Sen. Elizabeth Warren (D., Mass.), an outspoken critic of what she calls a "rigged" economic system that has hurt the middle class, has turned herself into a fundraising powerhouse in the Democratic Party because of her economic message.
Warren has developed a massive fundraising operation that she will use for her uphill reelection efforts in 2018–and supporters hope a potential presidential run in 2020.
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The Massachusetts Democrat, known as one of the more progressive lawmakers in her party, had $4.8 million in her campaign account at the beginning of 2017, which is more than any other Senate Democrat up for reelection in 2018, the Associated Press reported.
That's also $1 million more than any Democratic member of the Senate except for Democratic leader Chuck Schumer, of New York, with $10.7 million. Schumer won reelection last year.
Warren is also ahead of eight of the nine Senate Republicans running for reelection next year. Republican Sen. Bob Corker, of Tennessee, ended 2016 with $5.9 million. Sen. Bernie Sanders, an independent who caucuses with Democrats, trailed Warren with $3.8 million. Sanders also had $5.5 million in his presidential campaign account.
Key to Warren's fundraising muscle is a wide base of supporters. Warren raked in donations from virtually every state in the past two years. Nearly all her contributions came from individual supporters, with just $34,000 from political action committees and other groups.
The former Harvard Law professor was also able to find tiny pockets of support in states where President Trump beat Hillary Clinton by double digits. Between Kentucky, Alabama, and Tennessee, three states where Trump exceeded 60 percent of the vote, Warren collected $18,000, according to the AP.
The totals count only contributions above $200 during the election cycle. Just 36 percent of the $5.8 million Warren raised in 2015 and 2016 crossed that threshold.
The low average donation means Warren can return to those supporters again and again before they hit the maximum of $2,700 per election cycle.
Warren has raised millions from small-dollar donors despite her vocal opposition to large sums of money in politics.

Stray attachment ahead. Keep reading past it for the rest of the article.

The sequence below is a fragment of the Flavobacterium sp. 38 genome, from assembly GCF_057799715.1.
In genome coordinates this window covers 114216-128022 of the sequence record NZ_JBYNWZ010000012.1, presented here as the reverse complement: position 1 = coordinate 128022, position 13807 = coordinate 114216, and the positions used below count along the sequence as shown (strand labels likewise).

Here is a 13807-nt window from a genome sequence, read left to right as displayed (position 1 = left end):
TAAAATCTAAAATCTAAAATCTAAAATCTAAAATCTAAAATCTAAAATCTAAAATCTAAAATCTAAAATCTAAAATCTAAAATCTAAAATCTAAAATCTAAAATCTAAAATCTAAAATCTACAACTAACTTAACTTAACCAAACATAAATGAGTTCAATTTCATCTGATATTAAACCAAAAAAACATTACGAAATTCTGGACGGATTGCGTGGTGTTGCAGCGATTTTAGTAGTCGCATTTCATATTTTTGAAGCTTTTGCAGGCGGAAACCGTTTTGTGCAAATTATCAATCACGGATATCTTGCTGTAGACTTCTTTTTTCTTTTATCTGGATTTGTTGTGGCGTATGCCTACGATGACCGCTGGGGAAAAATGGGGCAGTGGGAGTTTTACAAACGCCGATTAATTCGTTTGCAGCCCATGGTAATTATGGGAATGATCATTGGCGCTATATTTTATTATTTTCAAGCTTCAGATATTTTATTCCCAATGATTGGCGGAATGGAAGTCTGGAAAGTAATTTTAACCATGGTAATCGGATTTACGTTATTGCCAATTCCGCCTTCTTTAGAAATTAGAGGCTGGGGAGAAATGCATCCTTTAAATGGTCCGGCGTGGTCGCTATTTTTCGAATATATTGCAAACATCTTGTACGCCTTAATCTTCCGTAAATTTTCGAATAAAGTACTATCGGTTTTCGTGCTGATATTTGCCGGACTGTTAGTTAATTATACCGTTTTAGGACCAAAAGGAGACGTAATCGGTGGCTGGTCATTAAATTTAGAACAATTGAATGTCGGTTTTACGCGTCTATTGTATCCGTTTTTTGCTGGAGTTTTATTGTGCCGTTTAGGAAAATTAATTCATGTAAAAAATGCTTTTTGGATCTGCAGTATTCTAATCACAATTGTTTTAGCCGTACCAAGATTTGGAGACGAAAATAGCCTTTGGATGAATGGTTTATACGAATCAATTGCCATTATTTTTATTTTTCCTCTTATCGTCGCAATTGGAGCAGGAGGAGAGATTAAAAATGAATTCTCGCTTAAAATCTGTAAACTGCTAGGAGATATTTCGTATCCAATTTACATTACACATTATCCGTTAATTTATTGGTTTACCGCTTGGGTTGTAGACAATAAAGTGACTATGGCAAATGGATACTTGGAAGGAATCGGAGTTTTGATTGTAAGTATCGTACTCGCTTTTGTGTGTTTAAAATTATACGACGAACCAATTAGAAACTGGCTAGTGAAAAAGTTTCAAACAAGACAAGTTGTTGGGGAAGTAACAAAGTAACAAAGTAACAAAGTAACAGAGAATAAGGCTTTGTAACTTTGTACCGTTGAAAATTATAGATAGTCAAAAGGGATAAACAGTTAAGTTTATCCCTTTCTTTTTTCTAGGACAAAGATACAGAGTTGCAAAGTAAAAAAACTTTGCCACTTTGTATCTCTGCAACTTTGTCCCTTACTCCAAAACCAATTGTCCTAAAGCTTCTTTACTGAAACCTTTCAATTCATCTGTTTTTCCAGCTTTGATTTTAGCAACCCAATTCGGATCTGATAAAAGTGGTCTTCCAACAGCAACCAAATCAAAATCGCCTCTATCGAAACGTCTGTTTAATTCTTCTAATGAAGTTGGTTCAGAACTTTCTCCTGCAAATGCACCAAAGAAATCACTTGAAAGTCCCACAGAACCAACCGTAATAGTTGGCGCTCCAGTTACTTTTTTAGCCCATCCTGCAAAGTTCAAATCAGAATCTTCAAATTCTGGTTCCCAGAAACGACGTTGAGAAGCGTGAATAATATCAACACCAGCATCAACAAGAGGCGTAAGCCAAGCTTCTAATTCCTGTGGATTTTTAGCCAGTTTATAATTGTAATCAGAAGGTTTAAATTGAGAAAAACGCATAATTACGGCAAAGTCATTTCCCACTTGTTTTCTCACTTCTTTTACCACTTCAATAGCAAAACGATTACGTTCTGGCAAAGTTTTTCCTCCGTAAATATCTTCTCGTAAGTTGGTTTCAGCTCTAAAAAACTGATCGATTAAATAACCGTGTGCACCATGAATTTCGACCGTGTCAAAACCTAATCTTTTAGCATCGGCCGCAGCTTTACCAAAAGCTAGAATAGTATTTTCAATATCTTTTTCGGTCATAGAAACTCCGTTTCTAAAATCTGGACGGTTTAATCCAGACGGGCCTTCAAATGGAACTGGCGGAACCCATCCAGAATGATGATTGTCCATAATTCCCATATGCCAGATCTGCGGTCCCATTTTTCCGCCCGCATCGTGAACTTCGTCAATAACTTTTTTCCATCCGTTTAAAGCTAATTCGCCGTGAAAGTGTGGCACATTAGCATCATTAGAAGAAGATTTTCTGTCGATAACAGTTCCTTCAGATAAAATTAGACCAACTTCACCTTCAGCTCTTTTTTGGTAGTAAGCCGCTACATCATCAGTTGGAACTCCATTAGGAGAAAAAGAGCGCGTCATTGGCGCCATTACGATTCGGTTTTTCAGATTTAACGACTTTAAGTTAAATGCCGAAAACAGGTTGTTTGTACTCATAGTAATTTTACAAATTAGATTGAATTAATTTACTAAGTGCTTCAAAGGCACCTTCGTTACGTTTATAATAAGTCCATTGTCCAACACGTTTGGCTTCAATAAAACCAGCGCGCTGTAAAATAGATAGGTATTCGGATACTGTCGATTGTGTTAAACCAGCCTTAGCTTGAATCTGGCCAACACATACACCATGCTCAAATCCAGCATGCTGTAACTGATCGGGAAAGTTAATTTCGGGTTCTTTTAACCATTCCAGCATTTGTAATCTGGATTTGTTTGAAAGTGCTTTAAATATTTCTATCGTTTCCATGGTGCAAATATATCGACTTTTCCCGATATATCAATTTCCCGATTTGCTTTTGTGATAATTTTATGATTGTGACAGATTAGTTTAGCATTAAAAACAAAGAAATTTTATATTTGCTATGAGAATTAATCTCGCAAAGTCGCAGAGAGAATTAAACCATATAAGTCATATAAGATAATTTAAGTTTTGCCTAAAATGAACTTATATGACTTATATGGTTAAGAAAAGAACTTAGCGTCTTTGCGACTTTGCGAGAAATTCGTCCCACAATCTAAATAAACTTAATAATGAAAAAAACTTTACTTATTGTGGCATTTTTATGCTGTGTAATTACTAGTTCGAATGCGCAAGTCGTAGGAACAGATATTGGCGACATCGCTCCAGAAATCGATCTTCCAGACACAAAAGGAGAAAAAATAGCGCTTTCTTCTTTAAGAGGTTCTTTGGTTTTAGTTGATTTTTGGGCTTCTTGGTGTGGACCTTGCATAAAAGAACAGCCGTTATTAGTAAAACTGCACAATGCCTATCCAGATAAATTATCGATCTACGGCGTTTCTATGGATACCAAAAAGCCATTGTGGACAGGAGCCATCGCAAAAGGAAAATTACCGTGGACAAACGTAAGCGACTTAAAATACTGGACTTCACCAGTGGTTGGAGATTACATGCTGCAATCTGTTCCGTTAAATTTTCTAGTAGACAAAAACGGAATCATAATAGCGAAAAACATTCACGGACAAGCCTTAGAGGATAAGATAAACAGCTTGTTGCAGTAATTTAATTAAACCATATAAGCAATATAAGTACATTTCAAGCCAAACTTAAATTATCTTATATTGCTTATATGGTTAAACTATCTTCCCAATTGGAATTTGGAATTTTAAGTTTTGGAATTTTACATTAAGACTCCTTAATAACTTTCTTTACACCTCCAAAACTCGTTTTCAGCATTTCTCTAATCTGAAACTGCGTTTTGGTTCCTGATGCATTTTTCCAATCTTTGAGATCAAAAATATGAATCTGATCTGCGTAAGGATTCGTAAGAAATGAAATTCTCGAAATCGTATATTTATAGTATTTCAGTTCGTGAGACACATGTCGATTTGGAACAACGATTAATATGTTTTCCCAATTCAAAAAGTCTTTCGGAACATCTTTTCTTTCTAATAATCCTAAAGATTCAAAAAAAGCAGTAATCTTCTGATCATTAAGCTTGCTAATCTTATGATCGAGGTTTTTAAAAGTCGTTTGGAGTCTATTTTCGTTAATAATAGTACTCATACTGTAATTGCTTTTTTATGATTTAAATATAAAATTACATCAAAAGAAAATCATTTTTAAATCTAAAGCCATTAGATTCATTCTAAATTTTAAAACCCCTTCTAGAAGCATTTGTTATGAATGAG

Warren has often said her message is for the "little guy" and has publicly castigated the 2010 Citizens United Supreme Court decision, although that criticism is mainly targeted at corporations and political action committees that give big money to politicians.
"Thanks to the Supreme Court, our system of elections is riddled with corruption. Money floods our political system, money that lets a handful of billionaires shape who gets into Congress and may decide who sits in the White House," Warren said on the Senate floor in January 2016.
"Washington works just great for a handful of wealthy individuals and powerful corporations that manipulate the system to benefit themselves," Warren added. "But for everyone else, Washington's not working so well. And if we don't change that, this rigged political game will break our country."
Since running for Congress in 2011, Warren has collected over $630,000 from the securities and investments industry and over $2.3 million in contributions from lawyers and law firms that represent Wall Street interests, the Washington Free Beacon reported last year.
"It is no surprise that Elizabeth Warren says one thing and does another when it comes to corporate interests," William Jacobson, clinical professor of Law at Cornell Law School, said at the time.
"Warren claimed that when she made several hundred thousand dollars in her private law practice while still a Harvard Law professor, she did it to help consumers and women," Jacobson continued. "In fact, as my research demonstrated, Warren represented large corporations such as Dow Chemical, a major utility company and Travelers Insurance, against the interest of consumers."
Warren raised $1 million in the last three months of 2016, which included part of the transition period after President Trump defeated Hillary Clinton in the presidential election, the AP reported.
The liberal advocacy group Moveon.org also raised another $250,000 for Warren after she sent an email to outraged supporters when Senate Majority Leader Mitch McConnell (R., Ky.) rebuked her for breaking Senate rules by attacking the character of then-Sen. Jeff Sessions (R., Ala.) during his confirmation process to become attorney general.